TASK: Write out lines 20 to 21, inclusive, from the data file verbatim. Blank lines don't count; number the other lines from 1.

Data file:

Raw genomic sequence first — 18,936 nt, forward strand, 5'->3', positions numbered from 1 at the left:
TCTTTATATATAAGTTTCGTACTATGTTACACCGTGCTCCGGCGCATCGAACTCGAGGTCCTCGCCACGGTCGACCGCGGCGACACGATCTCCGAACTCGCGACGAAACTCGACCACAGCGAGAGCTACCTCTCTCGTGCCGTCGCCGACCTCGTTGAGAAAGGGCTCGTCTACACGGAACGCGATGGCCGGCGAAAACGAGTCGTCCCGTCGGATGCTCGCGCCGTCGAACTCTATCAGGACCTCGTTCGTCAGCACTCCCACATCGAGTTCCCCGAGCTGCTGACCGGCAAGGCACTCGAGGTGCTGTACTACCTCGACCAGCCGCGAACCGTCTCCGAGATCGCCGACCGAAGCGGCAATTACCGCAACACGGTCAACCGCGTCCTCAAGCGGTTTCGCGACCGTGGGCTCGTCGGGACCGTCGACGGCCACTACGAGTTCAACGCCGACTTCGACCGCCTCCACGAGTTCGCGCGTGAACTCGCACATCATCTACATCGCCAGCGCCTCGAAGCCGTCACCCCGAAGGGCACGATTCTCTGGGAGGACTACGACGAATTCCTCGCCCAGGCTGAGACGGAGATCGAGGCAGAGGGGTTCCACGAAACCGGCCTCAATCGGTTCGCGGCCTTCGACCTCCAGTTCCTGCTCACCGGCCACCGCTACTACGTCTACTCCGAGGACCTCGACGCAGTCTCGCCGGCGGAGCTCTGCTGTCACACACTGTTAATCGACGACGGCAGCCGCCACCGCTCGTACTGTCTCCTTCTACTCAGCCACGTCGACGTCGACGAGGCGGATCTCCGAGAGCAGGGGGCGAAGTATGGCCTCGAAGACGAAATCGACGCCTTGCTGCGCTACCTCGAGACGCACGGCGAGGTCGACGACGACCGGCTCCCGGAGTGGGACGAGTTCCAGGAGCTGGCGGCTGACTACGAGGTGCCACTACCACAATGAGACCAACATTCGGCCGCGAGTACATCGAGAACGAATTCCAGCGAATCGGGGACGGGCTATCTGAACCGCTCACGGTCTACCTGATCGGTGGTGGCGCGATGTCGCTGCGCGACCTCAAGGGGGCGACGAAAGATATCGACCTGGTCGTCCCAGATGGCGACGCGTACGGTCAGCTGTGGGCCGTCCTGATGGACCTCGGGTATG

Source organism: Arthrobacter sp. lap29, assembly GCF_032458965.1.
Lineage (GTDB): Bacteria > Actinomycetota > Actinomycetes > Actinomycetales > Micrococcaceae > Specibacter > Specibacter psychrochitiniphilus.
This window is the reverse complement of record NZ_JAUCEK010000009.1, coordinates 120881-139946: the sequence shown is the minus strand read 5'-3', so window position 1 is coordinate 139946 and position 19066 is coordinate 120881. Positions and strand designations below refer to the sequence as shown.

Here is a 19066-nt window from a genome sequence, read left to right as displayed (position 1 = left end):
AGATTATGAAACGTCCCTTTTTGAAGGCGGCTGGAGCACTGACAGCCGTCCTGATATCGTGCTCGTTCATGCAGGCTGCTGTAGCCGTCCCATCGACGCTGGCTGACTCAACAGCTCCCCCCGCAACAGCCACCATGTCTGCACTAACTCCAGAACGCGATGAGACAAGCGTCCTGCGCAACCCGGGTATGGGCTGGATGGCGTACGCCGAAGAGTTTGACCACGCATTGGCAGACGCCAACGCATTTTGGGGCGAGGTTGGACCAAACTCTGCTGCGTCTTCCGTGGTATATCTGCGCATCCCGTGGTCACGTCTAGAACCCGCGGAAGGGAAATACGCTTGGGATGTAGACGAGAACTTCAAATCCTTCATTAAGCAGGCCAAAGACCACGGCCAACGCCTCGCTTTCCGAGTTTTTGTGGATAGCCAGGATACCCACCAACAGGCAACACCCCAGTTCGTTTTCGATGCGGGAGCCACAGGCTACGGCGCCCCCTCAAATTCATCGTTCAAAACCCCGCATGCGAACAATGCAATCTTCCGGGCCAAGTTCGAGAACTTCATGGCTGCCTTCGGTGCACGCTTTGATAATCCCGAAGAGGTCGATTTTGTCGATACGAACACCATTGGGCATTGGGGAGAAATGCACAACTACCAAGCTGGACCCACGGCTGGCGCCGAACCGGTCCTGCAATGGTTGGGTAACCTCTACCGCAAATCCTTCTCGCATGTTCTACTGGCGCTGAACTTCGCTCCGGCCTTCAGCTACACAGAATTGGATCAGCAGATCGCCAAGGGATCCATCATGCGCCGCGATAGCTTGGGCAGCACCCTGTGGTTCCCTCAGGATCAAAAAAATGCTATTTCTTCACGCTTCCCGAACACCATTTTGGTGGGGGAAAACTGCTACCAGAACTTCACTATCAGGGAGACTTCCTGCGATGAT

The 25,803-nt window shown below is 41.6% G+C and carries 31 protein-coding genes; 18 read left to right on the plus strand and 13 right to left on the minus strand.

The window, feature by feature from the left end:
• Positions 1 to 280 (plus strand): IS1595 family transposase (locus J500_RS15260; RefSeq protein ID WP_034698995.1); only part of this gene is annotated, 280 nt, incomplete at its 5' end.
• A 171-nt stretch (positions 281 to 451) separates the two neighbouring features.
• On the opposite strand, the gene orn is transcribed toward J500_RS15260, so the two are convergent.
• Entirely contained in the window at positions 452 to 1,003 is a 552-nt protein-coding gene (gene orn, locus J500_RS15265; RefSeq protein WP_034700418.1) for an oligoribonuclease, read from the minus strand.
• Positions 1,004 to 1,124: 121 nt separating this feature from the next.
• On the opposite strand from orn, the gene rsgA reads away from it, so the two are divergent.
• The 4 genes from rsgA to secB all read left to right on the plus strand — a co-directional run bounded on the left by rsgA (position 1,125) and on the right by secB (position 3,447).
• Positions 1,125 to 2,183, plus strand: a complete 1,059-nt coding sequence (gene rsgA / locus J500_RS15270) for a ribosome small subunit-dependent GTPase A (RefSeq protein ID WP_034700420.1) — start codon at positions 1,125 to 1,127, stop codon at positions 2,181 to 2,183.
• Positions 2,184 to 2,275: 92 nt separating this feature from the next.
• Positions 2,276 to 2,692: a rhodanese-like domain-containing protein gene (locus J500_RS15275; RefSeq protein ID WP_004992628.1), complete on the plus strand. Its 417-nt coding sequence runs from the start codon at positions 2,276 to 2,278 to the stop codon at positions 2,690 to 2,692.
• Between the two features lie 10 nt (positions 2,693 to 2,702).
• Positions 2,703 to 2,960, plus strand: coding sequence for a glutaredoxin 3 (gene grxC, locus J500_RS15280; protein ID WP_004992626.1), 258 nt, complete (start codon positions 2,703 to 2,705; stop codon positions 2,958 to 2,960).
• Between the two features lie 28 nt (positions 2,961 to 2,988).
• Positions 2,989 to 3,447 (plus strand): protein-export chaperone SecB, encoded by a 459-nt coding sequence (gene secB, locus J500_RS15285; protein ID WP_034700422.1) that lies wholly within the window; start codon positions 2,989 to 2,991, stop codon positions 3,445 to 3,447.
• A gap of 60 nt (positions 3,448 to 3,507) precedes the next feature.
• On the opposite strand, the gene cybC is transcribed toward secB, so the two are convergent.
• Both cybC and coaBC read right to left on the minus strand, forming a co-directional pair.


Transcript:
• Between the two features lie 10 nt (positions 2,693 to 2,702).
• Positions 2,703 to 2,960, plus strand: coding sequence for a glutaredoxin 3 (gene grxC, locus J500_RS15280; protein ID WP_004992626.1), 258 nt, complete (start codon positions 2,703 to 2,705; stop codon positions 2,958 to 2,960).